It has been a couple of weeks since our last class and in the time in between I have finished the painting Winter Morning, framed it and delivered it to the Painting the Winter show at the Thousand Islands Arts Center in Clayton.
I had been planning on speaking to the class on a few points concerning color mixing with a limited palette. The painting would have been great for the demo, but I really needed to get it finished and off to the show. So, we will use the blog as a way to finish this particular lesson.
FOR MY PAINTING STUDENTS
The intent for this painting was to portray the effect of early morning light on the snow covered ground. Using a photo as a starting point I sketched the main parts of the painting, which also happens to be the focal point. The group of 3 or 4 trees in the foreground is my focal point. I have a secondary focal point, which are the logs in the lower right corner. They are considered a secondary focal point because they help lead our eyes to the main grouping of trees. Most of the trees in the background were not sketched except for a few of the more prominent trees. After underpainting in complementary colors I began to work toward bringing my colors closer to the real or local color.
The snow had a warm yellow and orange underpainting which helped with conveying the idea of sunlight on the snow. I used titanium white combined with a touch of soft blues and purples to bring my snow closer to conventional snow colors.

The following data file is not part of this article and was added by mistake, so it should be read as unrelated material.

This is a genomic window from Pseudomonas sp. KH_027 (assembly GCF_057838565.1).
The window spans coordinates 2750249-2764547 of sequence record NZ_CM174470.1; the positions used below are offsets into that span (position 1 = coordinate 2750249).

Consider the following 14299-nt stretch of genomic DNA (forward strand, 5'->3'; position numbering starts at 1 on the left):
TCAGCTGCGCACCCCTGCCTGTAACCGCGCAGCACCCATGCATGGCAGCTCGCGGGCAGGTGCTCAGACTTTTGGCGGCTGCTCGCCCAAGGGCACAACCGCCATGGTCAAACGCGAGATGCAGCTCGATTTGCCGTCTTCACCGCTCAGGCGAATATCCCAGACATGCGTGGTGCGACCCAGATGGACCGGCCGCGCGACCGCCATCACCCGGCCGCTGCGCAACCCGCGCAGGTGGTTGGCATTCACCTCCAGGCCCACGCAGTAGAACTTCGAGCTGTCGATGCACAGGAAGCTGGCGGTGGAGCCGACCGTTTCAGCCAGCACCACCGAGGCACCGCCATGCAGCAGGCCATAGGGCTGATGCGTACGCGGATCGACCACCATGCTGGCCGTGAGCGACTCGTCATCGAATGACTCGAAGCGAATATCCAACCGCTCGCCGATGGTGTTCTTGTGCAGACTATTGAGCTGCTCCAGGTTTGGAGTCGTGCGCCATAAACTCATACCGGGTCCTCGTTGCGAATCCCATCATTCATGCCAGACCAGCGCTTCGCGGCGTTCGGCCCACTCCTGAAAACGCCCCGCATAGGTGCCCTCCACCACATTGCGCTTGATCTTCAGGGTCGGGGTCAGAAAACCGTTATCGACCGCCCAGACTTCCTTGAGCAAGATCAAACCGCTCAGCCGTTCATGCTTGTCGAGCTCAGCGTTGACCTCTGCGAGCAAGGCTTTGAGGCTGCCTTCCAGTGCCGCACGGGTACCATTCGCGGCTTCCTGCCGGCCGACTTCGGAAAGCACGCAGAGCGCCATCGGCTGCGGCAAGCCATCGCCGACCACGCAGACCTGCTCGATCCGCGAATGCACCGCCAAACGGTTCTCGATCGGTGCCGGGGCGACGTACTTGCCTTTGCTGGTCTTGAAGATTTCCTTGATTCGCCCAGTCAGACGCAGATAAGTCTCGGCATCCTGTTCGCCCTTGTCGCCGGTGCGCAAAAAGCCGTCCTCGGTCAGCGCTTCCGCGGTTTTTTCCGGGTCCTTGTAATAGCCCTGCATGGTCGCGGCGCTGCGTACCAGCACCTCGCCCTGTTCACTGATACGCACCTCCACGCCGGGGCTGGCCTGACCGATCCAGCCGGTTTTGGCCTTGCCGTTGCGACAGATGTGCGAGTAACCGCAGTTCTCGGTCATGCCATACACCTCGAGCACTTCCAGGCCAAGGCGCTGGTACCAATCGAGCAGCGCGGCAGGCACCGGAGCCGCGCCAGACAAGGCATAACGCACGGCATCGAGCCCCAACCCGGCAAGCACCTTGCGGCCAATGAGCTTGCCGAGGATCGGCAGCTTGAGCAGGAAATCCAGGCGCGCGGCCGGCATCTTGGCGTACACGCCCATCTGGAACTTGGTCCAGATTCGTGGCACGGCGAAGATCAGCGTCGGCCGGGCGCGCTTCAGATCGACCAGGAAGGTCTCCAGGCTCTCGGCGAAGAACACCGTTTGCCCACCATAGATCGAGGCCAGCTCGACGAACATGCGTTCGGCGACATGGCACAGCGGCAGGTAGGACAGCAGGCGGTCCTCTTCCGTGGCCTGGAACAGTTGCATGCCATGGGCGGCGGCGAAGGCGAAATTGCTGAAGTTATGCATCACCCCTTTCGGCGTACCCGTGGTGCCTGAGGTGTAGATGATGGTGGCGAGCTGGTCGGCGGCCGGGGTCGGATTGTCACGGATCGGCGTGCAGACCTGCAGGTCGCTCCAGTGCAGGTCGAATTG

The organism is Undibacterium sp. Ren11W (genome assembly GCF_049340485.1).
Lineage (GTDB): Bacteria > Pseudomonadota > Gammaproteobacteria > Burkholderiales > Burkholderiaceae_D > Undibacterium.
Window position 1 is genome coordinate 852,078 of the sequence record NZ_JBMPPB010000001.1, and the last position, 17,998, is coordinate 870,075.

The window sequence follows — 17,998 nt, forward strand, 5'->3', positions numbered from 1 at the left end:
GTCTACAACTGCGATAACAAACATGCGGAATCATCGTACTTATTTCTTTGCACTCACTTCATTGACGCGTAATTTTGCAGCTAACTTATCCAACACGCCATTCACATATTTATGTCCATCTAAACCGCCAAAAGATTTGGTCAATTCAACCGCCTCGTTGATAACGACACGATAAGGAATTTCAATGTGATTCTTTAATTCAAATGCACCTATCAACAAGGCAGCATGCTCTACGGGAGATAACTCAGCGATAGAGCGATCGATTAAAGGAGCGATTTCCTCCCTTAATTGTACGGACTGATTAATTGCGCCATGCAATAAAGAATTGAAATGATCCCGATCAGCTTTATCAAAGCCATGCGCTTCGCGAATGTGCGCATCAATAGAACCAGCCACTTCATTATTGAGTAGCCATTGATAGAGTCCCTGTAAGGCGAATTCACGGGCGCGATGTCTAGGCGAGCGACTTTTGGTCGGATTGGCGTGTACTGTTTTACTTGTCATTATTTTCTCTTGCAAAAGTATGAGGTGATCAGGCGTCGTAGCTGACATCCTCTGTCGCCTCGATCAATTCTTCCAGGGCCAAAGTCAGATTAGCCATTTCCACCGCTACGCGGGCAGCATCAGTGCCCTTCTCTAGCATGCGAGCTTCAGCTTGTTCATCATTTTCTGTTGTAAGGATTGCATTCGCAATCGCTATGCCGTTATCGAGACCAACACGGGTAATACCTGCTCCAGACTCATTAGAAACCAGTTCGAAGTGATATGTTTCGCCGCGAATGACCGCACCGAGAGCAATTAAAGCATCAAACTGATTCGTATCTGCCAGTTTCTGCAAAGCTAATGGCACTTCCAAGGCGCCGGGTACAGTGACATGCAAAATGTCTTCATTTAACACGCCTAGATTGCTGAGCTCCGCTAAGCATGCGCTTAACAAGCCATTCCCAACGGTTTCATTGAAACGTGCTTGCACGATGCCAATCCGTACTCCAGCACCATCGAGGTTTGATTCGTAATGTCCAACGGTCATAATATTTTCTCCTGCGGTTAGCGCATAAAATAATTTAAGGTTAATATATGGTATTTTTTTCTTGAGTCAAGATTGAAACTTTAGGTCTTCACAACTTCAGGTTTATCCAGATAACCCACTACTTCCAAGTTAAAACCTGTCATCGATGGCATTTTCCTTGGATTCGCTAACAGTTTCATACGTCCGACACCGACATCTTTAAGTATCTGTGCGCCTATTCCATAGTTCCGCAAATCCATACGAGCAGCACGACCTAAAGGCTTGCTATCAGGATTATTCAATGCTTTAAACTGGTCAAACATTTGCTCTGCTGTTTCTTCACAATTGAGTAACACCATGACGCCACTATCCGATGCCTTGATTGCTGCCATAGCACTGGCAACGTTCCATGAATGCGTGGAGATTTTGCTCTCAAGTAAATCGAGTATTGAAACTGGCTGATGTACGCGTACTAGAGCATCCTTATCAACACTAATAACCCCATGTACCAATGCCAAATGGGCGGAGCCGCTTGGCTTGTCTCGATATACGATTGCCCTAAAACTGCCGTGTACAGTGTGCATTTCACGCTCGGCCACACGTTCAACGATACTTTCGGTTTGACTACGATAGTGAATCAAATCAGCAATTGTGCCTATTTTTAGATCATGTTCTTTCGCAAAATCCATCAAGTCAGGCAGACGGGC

When it was time to paint the long shadows stretching across the snow I chose deeper versions of the same blues and purples, but kept my lines soft and diffused so that the shadows appeared to fall across a soft new-fallen snow, rather than a hard surface. The trees in the background are implied with a series of vertical strokes rather than carefully painted, so as not to detract from the focal point.
A combination of lighter and darker colors was used to create a sense of depth. The trees in the foreground have the appearance of being painted in various shades of brown, but no real brown was on the palette. Instead, a "brown" was created by mixing the blues and purples already on the palette with a warm cadmium red. Those three colors in various combinations made up most of the colors in the trees in the foreground and in the backgound. A touch of white here and there was used to lighten the colors. Creating new colors, especially those neutrals, can be done very effectively by using the colors on your palette, those colors that are already in your painting. This creates a type of color harmony, which re-inforces composition. Using color in this way can also "save" a weak composition.
All finishing touches, like the small snow covered twigs and branches was done last, after the color adjustments on the background, middleground and foreground were done. Before finishing touches are applied it is important to step away from your painting for a bit, then come back to look at it with fresh eyes. This is the time to make color adjustments on the large background surfaces especially. When color temperature (warm/cool)and harmony are adjusted, then finishing touches can be applied.